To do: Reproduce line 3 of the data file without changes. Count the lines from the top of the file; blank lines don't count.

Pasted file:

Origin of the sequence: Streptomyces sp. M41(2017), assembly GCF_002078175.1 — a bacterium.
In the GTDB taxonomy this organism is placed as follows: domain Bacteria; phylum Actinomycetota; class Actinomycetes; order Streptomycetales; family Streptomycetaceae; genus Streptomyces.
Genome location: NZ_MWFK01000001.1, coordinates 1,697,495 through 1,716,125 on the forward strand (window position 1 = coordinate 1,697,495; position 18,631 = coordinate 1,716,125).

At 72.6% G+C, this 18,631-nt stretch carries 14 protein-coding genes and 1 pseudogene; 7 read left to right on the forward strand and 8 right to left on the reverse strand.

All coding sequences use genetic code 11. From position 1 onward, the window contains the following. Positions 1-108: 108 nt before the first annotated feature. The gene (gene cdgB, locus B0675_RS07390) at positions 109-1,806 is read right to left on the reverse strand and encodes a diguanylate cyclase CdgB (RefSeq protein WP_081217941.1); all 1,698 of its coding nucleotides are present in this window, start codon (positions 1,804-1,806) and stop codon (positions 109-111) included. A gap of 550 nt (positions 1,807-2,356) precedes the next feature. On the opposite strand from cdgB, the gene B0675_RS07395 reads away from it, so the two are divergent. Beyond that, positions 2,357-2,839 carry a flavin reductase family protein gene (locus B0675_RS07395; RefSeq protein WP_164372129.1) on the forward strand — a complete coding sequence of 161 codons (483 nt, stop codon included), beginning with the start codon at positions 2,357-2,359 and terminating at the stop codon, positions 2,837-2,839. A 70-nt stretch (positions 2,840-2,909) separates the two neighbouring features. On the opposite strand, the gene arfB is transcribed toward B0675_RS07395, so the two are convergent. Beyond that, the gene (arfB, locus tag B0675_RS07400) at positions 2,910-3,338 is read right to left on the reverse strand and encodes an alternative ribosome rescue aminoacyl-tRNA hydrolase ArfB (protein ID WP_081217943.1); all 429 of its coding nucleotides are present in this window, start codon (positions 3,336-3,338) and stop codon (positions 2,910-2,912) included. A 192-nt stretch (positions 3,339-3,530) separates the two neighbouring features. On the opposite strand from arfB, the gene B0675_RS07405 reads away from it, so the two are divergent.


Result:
Genome location: NZ_MWFK01000001.1, coordinates 1,697,495 through 1,716,125 on the forward strand (window position 1 = coordinate 1,697,495; position 18,631 = coordinate 1,716,125).